There are all kinds of flat insects in fast flowing streams. In the White Mountains of Arizona, you can find a few types of flat mayflies alongside the water pennies on the same submerged rocks. Take a look at these photos:
This mayfly belongs to the flat headed mayfly group and is REALLY flat! Bug legs tend to curl up when they’re preserved, like in this specimen, so this mayfly would actually be much flatter than it appears here if it were alive. Flat headed mayflies have several adaptations to flow that you can see in the images above. First, take a look at the gills, the plate-like structures sticking off the sides of the back half of the bug. They stick out from the side of the body rather than up like they do in many mayflies. This helps them keep their gills close to the surface of the rock and inside the boundary layer . Second, when these insects are alive, they keep their legs held far away from their bodies and absolutely flat against the rock. These bugs have enormously long legs, but they are also very flat, so they are able to fit them within the boundary layer too. Finally, they have big, broad, flat heads. They keep these pushed against the rock, within the boundary layer as well. The whole bug is only a few millimeters thick, even though they can be close to an inch long! These are probably some of the flattest bugs there are. It is a great adaptation to living in a high flow aquatic habitat.
Flat headed mayflies move in a strange way. Unlike the water pennies, which keep their legs tucked under their bodies and walk along the rock much like other insects do, flat headed mayflies hold their legs flat against the rock and far away from their body. This makes it hard to walk. In fact, they tend to shuffle along the rock rather than walking. Imagine wandering across the floor on all fours. This is how most insects walk, with their bodies held far away from the surface they’re walking on. It’s quick and efficient. Now imagine lying flat on your belly with your legs behind you and your arms out to your side, then crawling commando-style with your body only an inch above the ground. It’s a lot harder to do, right? Flat headed mayflies don’t move very quickly or very gracefully. However, if they pick their bodies up off the rock, they risk getting caught in the current and being swept downstream. So, they keep their legs close to the rock and push themselves across the rock by pushing with the legs in the opposite side of the body from the direction they wish to go. It’s not the most efficient way to get around, but it works for them because it helps keep them safely within the boundary layer of their rock. There probably aren’t many predators that are going to pick them off of rocks in very fast flowing water either, so moving quickly is not as big of an issue as it is for many other insects.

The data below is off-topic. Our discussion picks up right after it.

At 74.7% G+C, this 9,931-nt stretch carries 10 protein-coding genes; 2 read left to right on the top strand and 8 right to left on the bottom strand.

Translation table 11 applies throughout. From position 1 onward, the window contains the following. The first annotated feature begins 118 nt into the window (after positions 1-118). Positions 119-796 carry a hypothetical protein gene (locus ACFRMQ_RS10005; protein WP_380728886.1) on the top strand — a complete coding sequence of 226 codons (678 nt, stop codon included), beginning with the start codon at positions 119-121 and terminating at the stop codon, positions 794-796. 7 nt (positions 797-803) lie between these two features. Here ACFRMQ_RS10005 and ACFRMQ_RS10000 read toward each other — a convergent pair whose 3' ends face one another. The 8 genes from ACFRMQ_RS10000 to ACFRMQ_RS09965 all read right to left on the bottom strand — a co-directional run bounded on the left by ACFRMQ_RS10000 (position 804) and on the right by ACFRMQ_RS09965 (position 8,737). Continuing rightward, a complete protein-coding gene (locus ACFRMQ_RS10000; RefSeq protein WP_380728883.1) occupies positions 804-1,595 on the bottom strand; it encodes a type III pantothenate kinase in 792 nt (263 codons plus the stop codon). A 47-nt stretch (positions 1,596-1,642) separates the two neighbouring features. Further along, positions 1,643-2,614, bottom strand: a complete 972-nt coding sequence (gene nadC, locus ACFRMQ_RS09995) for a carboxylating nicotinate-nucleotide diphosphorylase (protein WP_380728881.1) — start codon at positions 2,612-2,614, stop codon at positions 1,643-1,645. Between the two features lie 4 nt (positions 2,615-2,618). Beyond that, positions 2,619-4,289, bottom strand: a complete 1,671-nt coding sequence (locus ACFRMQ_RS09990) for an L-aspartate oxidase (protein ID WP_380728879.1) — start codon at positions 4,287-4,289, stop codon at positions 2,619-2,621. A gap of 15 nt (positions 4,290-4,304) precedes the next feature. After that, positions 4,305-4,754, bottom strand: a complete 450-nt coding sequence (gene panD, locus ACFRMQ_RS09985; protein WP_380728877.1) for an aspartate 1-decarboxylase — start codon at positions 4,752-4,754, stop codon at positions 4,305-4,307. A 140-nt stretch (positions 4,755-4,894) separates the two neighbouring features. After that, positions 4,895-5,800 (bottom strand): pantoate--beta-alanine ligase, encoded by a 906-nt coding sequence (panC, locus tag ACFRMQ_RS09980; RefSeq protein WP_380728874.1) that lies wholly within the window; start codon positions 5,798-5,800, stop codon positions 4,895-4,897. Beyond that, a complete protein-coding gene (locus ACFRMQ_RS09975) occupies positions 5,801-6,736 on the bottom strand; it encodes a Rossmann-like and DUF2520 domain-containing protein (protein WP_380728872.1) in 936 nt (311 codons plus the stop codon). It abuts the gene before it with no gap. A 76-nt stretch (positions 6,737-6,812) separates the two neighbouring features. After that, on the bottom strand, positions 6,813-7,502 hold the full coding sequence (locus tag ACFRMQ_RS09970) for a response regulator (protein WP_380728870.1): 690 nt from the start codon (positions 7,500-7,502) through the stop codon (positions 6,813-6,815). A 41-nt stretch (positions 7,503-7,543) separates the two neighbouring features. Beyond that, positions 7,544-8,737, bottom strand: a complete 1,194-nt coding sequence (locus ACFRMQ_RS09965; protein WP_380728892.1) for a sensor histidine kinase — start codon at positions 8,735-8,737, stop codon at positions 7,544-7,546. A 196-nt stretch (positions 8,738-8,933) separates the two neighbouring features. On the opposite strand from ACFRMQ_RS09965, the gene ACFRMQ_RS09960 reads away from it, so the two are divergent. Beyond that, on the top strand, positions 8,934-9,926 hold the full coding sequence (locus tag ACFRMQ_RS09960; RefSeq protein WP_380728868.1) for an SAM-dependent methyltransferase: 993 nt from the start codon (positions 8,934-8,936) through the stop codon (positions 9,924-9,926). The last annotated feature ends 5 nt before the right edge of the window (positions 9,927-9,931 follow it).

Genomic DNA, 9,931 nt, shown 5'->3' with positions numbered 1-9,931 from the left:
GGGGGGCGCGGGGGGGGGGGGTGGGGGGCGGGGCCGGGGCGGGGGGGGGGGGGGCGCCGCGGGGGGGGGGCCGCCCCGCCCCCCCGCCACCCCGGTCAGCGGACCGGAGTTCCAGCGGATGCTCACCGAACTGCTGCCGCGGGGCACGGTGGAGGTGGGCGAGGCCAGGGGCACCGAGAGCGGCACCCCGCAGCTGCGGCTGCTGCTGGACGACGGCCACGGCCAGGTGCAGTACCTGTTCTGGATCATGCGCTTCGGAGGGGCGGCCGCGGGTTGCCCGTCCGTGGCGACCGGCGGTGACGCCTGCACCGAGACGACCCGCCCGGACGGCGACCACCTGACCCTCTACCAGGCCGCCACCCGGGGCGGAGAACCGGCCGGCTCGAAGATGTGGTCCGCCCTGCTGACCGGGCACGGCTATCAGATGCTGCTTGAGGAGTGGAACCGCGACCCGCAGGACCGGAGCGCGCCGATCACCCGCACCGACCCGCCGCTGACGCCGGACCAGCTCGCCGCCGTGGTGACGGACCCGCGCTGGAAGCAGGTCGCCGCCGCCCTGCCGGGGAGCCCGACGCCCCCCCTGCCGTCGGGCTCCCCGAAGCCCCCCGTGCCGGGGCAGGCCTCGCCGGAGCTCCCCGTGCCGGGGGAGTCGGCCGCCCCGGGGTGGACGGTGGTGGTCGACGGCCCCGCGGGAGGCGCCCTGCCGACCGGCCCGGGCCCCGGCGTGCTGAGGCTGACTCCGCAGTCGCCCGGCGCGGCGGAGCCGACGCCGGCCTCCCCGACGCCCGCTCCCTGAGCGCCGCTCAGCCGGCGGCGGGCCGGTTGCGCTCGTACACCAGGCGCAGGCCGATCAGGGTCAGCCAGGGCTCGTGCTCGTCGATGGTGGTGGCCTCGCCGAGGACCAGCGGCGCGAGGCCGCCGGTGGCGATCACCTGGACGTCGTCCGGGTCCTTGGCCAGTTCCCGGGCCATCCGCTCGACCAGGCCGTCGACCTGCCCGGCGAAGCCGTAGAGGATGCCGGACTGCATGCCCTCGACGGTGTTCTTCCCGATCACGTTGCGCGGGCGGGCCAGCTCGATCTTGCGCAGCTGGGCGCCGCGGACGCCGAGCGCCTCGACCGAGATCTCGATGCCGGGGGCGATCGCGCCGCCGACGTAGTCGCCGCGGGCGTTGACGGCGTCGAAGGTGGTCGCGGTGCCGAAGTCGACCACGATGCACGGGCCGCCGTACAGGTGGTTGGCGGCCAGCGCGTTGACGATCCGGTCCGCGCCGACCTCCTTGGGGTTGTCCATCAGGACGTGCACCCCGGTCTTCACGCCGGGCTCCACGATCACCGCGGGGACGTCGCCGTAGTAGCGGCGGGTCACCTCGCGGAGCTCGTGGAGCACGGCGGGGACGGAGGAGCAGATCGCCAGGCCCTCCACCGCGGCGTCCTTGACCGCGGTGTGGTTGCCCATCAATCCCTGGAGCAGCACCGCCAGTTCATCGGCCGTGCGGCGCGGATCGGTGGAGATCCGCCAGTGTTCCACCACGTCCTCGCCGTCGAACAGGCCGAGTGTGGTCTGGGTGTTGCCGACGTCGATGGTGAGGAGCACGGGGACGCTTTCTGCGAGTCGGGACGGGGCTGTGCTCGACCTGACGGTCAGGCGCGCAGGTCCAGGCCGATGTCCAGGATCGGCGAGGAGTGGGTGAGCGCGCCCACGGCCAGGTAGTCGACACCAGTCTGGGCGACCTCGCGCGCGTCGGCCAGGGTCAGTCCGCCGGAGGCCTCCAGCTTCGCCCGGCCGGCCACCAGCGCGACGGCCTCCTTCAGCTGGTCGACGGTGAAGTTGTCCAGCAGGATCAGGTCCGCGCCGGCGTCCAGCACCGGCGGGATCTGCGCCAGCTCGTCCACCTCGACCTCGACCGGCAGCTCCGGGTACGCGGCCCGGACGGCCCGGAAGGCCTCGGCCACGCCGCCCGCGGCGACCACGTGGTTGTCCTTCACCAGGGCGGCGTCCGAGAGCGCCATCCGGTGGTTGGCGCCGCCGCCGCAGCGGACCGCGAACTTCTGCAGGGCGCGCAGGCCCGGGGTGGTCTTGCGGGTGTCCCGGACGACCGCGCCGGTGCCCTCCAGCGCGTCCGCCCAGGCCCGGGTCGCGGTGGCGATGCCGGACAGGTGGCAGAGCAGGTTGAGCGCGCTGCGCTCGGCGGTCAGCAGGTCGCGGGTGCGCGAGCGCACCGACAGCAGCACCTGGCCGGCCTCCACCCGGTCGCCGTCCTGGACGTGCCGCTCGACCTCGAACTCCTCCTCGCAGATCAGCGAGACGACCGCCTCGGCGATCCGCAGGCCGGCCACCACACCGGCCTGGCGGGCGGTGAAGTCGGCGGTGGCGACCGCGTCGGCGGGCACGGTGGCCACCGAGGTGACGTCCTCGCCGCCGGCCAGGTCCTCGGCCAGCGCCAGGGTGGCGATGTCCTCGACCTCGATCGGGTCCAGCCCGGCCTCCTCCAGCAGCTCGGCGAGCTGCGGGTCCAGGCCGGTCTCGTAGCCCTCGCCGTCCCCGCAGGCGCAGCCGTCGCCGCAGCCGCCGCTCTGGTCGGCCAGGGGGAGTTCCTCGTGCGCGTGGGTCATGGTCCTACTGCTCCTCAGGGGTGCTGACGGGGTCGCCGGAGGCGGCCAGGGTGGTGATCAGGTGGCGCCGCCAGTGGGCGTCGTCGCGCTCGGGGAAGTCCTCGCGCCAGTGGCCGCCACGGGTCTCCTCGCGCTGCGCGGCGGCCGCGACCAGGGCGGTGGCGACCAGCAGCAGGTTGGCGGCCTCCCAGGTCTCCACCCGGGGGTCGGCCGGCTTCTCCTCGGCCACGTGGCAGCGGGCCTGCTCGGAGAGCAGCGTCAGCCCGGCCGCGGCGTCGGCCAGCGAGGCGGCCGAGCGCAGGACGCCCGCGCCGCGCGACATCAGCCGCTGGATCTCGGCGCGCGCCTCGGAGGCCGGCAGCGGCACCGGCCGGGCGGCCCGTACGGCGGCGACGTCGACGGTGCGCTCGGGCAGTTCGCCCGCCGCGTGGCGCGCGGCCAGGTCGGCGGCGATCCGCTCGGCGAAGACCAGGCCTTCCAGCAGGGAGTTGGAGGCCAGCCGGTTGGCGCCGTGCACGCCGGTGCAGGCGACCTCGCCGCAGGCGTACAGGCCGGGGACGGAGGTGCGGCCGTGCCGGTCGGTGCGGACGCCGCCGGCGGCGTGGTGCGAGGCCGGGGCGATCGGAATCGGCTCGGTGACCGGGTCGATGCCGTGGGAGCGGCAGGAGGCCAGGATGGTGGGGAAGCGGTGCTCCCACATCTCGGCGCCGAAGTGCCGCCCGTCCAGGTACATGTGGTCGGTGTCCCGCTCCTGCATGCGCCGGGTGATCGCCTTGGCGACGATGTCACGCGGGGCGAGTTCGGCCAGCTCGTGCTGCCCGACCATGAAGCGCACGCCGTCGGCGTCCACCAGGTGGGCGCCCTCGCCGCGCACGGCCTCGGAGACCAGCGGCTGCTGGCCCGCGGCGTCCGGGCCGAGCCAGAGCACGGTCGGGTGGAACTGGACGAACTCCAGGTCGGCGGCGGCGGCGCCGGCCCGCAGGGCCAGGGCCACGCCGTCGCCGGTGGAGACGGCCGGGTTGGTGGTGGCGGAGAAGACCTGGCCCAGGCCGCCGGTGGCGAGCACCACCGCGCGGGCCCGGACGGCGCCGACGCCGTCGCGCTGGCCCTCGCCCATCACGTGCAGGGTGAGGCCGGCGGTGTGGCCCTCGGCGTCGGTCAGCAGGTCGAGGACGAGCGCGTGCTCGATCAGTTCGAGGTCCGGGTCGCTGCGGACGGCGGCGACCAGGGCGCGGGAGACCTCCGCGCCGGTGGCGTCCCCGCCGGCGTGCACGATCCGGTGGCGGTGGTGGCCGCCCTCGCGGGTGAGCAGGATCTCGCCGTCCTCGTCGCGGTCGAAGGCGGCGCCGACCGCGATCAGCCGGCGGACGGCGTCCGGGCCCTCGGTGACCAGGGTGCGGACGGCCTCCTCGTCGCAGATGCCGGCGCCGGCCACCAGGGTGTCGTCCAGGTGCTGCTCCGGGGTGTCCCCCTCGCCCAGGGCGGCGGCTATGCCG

Other aquatic insects have different adaptations to flowing water. I’ll discuss some of them in future posts. Next time, however, I’ll talk about why I call all insects bugs and what a bug really is.
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